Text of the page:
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SEP's present computer servers (18-processor Power Challenge and 4-processor Origin 200) fall short from delivering the computer power needed to perform research in advanced algorithms for 3-D wave-equation migration, 3-D velocity estimation, and 3-D wavefield interpolation. We are therefore evaluating the choices for our next computer server (or servers). Computers based on commodity processors (Intel) have attractive prices, and seem to have finally caught up in floating-point performances with computers based on processors specialized for floating-point computations (SGI-MIPS, SUN-Ultra, etc). Further, memory and disk-storage are much better priced for Intel-based computers than for any other. We are thus evaluating Intel-based Linux multi-processors systems. At the moment the choice is between systems based on dual-processor Pentium III and systems based on four-processor Pentium III Xeon. In the near future (end of 1999?), it should be also possible to purchase eight-processor Pentium III Xeon system. We evaluated a dual-processor Pentium III marketed by VA Linux Systems (StartX MP Workstation) and a four-processor Pentium III Xeon kindly loaned to us for evaluation by SGI (SGI 1400L).

The main goal for the tests that we report here is to determine whether we can run efficiently our ``production'' codes on multi-processors Linux systems. For several years now SEP has operated Linux computers as desktops. We are satisfied by the experience, to the point that all our desktops are Intel PC's running Linux. However, we perform the heavy-duty parallel computations on our SGIs. One of the authors (JR) performed some tests running parallel programs across our network of Linux desktop PC's using PVM message passing as a parallel-programming tool. However, no parallel ``production'' codes runs across the Linux network.

Our question has a software component as well as a hardware component. First, Linux kernels before 2.2 had notoriously poor performance when running multi-threaded applications, and even for 2.2 the overhead of starting new threads is higher than on Irix (Bee Bednar, private communication). Second, the most of our production codes are parallelized with a shared-memory model, and the parallelism is achieved using SGI or OpenMP compiler directives. The F77/F90 compiler that we presently use on Linux (from NAGWare) does not support these parallel-programming style. Therefore, we need to look at alternative compilers; we evaluated the Portland Group F90 compiler.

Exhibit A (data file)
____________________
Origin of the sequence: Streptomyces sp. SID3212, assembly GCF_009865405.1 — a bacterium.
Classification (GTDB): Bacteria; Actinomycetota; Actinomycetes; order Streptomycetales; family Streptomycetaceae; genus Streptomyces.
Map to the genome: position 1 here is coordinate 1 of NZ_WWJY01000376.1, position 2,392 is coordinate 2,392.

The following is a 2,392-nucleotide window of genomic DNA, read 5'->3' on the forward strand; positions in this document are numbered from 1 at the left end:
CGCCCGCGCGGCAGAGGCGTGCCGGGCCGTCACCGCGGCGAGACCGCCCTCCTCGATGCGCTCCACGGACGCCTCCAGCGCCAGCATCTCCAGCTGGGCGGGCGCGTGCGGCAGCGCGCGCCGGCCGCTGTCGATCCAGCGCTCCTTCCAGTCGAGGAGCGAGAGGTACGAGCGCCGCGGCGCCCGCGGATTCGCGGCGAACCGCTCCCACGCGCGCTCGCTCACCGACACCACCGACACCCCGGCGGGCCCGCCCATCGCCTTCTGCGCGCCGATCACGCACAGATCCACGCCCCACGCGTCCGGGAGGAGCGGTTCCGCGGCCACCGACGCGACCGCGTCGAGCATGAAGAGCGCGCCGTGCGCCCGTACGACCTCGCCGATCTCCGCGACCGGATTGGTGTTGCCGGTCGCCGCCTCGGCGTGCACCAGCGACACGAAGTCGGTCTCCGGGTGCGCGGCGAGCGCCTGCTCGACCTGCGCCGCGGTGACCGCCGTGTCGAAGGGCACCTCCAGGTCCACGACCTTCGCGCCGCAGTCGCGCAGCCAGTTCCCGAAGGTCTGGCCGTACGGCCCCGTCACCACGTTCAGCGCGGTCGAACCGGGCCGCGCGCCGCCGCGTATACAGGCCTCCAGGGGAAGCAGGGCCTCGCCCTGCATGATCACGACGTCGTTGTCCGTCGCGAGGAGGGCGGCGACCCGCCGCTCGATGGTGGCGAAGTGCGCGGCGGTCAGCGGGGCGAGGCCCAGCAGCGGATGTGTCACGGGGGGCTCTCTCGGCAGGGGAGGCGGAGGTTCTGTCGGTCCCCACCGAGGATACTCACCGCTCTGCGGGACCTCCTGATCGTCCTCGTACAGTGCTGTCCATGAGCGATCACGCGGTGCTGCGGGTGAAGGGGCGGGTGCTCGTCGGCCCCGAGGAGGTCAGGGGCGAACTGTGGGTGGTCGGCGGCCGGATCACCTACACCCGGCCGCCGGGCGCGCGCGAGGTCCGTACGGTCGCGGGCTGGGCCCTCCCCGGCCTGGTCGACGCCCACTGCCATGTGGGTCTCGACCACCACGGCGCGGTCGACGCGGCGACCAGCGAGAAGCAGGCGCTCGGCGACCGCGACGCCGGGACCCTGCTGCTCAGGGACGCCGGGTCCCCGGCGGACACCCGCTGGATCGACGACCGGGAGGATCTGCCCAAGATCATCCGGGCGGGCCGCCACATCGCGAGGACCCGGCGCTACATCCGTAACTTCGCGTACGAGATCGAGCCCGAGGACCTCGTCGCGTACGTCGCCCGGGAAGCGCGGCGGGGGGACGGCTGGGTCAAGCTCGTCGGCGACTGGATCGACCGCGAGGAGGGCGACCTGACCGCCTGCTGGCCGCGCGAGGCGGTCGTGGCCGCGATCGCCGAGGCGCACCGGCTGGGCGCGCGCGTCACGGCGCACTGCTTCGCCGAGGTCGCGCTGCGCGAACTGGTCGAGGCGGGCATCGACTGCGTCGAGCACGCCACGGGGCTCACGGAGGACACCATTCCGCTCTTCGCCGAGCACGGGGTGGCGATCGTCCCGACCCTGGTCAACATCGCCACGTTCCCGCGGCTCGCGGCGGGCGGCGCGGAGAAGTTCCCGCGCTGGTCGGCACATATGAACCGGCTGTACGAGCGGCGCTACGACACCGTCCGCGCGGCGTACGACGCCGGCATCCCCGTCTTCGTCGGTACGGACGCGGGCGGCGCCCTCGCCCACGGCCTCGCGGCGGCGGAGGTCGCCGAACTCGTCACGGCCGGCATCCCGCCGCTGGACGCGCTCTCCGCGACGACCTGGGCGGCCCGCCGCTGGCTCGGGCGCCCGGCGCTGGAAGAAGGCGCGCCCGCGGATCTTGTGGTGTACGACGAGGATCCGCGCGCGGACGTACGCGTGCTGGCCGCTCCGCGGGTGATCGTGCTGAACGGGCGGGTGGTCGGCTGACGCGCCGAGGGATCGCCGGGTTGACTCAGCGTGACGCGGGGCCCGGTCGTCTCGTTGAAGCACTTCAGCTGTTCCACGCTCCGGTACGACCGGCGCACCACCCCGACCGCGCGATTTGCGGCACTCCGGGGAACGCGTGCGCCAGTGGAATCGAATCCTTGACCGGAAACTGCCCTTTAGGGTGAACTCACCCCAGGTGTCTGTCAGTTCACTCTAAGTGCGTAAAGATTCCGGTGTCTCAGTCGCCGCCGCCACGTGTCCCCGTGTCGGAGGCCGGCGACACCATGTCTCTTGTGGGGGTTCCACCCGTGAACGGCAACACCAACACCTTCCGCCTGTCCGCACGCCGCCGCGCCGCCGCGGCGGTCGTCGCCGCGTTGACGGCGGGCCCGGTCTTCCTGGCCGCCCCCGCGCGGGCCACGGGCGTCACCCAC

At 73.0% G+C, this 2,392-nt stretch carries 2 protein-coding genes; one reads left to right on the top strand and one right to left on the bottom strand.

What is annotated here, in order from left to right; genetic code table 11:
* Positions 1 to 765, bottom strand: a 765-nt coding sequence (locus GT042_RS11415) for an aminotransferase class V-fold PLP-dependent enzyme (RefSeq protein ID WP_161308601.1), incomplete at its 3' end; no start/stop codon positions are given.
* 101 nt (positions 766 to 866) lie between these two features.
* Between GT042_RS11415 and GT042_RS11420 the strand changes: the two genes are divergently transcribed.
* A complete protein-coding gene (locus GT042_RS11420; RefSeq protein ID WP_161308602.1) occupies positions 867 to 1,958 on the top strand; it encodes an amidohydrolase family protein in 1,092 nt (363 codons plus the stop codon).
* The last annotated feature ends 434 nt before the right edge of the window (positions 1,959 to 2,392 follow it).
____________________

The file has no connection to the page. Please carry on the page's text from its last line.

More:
We run our benchmarks on four computers:

18-CPU - SGI Power Challenge
4-CPU - SGI Origin 200
4-CPU - SGI 1400L
2-CPU - VA Linux StartX MP Workstation

Hardware-wise we were interested both in the relative performance of Intel-based computers compared with MIPS-based computers, as well as the absolute parallel efficiency of Intel-based computers when running multi-threaded applications. In particular, we tried to analyze the following issues regarding Intel-based multiprocessor performances:

To answer these questions in a context as much relevant as possible with our environment, we run three different programs that cover the most of the types of computations that we routinely perform: a FFT-intensive split-step migration, a Kirchhoff migration, and an implicit finite-difference migration.

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Stanford Exploration Project